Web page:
American politics, I am starting to believe, has increasingly come to resemble a Hollywood B movie. Watching from the back row of the theater, i.e., Canada, I sometimes simply cannot believe what I am seeing. The sensation is similar in its way to what I experienced when I first learned about 9/11.
As I recount in The Big Lie: On Terror, Antisemitism, and Identity, I was vacationing at the time on the off-the-beaten-wake Greek island of Tilos. On the morning of September 12, sipping my coffee in one of the portside cafeneions, my attention was drawn to the television screen flickering over the counter. The camera tracked the flight of two passenger jets into the World Trade Center, culminating in the typical Hollywood pyrotechnics of soaring flames and billowing smoke, plummeting bodies, and hysterical crowds panicking in the streets. Another dismal Tinseltown product, I thought, some low-grade CIA thriller or lurid action feature. But then the image was replayed and then replayed many times over again, as if the film had snarled in an endless loop. Suddenly a commentator appeared on the screen and in solemn tones explained that terrorists had attacked New York and that thousands of people had been killed.
Though admittedly more diffuse, the sense of incredulity and apprehension I feel today as I survey the American political scene is not appreciably different. Of course, I am not observing carnage and mayhem, but what I seem to be witnessing is a towering country on the verge of disintegration. It’s become an all-too-familiar litany by now. Under the current administration, the United States is accumulating a national debt that is practically inconceivable and that can only lead to massive economic collapse if it is not checked. It is a country that has begun to target not its terrorist enemies but its own intelligence operatives working to keep the American people safe. It releases terrorist detainees back into the world where many revert to their old maniacal anti-American ways. Bulletins emerging from the White House consider its own dissentient citizens, protesting against the government takeover of its public and economic life, as traitors to the cause.
And in shaping his new foreign policy, President Obama — how bizarre this locution seems to a Western ear, President Obama — has stretched out an open hand to an Islamic world that envisages America’s eventual destruction. As the president said in his April 6 speech before the Turkish parliament in Ankara, “America is not — and never will be — at war with Islam.” This bit of prevarication, like the pap spouted in his Cairo address, has not prevented fundamental Islam from being at war — and always being at war — with America. Despite the ever-growing threat to American security and the need for the defense establishment to marshal its reserves in order to resolutely confront the menace, the retreat has been sonorously proclaimed. But then, the president has many other places where he can ripple his pectorals, democratic allies such as Honduras and Israel, for instance.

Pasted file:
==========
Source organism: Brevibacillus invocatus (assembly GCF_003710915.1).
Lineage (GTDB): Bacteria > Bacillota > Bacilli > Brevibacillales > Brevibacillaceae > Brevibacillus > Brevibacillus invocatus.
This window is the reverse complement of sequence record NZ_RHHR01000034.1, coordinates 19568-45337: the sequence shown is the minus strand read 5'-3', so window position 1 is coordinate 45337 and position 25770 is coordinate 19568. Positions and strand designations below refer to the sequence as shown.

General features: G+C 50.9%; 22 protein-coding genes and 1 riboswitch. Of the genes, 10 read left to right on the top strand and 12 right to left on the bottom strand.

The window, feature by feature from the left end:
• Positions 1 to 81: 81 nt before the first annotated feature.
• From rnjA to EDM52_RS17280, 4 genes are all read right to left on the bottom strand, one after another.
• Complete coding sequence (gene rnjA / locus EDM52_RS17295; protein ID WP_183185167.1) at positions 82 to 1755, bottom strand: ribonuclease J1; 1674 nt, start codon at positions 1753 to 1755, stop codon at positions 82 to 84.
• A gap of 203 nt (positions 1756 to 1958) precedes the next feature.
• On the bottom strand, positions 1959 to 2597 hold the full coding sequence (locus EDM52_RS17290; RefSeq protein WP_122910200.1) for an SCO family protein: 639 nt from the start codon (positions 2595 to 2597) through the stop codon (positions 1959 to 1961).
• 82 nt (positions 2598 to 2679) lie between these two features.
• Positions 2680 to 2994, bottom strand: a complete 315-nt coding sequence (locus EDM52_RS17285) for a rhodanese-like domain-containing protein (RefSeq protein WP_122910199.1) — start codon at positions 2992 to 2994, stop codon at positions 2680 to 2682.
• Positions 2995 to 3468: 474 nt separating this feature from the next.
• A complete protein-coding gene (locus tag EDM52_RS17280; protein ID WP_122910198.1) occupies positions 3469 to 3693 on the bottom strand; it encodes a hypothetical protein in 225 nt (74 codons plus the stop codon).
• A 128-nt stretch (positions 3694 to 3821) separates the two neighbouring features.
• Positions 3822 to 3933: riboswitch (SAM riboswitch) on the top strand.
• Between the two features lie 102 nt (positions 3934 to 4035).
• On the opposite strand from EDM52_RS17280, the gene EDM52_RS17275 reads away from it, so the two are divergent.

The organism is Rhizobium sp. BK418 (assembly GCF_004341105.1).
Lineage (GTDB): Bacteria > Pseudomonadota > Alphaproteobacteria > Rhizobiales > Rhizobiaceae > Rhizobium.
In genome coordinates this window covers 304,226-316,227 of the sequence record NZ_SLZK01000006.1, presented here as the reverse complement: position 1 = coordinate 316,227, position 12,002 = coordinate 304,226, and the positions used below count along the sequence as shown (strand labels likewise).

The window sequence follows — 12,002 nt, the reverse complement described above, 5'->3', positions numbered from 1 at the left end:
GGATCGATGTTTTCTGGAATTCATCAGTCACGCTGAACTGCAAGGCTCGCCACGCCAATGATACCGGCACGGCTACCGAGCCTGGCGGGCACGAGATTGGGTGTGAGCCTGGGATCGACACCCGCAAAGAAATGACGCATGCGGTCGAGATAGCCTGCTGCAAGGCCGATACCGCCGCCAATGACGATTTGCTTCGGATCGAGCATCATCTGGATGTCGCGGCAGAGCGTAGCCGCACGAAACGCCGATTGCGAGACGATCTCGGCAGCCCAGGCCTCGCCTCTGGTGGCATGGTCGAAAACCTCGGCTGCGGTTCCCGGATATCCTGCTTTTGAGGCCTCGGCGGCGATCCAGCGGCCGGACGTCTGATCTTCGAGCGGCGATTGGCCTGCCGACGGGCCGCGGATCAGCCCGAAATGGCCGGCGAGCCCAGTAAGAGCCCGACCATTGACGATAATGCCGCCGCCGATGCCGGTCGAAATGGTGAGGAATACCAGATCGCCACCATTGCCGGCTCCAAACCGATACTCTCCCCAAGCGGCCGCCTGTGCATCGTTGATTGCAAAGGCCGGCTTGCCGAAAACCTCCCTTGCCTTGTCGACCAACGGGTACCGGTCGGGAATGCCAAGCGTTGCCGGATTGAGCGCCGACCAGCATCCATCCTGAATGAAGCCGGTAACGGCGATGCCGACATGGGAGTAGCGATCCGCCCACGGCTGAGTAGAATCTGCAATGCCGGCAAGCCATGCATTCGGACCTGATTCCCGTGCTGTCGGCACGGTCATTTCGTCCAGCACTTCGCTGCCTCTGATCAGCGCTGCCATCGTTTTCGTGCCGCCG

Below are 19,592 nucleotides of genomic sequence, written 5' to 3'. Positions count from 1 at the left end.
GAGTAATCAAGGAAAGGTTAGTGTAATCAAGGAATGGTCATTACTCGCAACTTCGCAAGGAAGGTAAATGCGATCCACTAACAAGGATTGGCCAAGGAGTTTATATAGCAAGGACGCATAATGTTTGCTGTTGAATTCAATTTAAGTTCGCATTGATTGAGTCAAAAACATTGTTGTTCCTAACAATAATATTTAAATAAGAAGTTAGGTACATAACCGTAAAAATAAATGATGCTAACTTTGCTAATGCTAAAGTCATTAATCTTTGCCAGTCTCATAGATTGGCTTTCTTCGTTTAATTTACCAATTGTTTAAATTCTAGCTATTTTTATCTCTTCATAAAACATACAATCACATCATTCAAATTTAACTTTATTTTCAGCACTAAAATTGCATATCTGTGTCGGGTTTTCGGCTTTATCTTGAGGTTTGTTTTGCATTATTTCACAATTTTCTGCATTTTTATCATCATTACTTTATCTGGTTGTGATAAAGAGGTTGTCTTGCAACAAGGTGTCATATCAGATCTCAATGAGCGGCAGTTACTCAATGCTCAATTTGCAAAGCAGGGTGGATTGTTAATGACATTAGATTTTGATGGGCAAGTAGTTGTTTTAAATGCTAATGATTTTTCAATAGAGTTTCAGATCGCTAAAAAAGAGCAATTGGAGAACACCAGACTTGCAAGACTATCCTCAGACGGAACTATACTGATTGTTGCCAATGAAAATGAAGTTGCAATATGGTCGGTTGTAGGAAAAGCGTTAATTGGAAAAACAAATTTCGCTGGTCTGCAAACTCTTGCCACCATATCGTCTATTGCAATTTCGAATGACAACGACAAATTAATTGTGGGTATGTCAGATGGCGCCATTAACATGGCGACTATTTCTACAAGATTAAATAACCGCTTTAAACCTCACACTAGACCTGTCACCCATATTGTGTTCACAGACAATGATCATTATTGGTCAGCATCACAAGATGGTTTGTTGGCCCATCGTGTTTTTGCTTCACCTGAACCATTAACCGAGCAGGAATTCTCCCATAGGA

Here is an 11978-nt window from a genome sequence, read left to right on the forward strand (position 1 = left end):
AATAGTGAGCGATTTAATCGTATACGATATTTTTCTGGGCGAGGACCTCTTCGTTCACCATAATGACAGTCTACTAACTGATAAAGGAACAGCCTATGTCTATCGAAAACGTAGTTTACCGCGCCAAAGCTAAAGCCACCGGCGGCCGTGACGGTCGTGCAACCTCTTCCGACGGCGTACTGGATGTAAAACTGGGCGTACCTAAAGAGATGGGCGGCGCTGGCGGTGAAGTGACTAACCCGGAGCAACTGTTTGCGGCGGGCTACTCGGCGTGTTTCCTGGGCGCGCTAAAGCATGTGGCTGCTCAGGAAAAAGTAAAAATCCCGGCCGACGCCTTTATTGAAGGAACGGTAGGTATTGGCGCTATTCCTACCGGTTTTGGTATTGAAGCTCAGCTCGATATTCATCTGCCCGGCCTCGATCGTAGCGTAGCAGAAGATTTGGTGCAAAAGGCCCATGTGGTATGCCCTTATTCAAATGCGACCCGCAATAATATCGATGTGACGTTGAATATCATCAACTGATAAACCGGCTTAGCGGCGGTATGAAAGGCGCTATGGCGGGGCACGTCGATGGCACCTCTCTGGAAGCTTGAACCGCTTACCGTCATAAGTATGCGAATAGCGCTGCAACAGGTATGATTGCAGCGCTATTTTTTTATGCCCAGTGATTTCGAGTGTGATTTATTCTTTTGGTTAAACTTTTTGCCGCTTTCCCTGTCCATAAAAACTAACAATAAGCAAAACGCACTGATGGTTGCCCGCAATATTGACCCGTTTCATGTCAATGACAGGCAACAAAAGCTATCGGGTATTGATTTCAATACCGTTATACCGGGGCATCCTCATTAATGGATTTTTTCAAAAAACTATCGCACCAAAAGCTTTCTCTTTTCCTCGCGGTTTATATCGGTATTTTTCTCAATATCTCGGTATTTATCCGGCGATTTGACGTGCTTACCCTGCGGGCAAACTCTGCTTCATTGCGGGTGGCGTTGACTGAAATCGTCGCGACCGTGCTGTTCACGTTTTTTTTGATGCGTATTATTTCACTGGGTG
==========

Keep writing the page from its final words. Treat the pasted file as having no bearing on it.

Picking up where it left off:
Perhaps what we are remarking is a deep, European-like resentment of American freedom, power, derring-do, entrepreneurship, swagger, and prosperity, in other words, of everything that comprises American exceptionalism. This is especially true of the young, recipients of a dumbed-down education bordering on a species of left-liberal indoctrination. One thinks as well of the president’s wife, who expressed pride in her country “for the first time in my adult life” only when campaigning for her much-lionized husband. The result of such antinomian sentiment is becoming more and more evident in the declining fortunes of a once-great nation.
As Thomas Paine asks in Common Sense, “Is the power who is jealous of our prosperity, a proper power to govern?” Paine then warns that revolutionary figures, like Thomas Anello of Naples, a.k.a. Massanello, “may hereafter arise … and by assuming to themselves the powers of government, may sweep away the liberties of the continent like a deluge.” Paine was writing in 1776 and in obviously different circumstances. But his admonitions of the time seem no less pertinent today.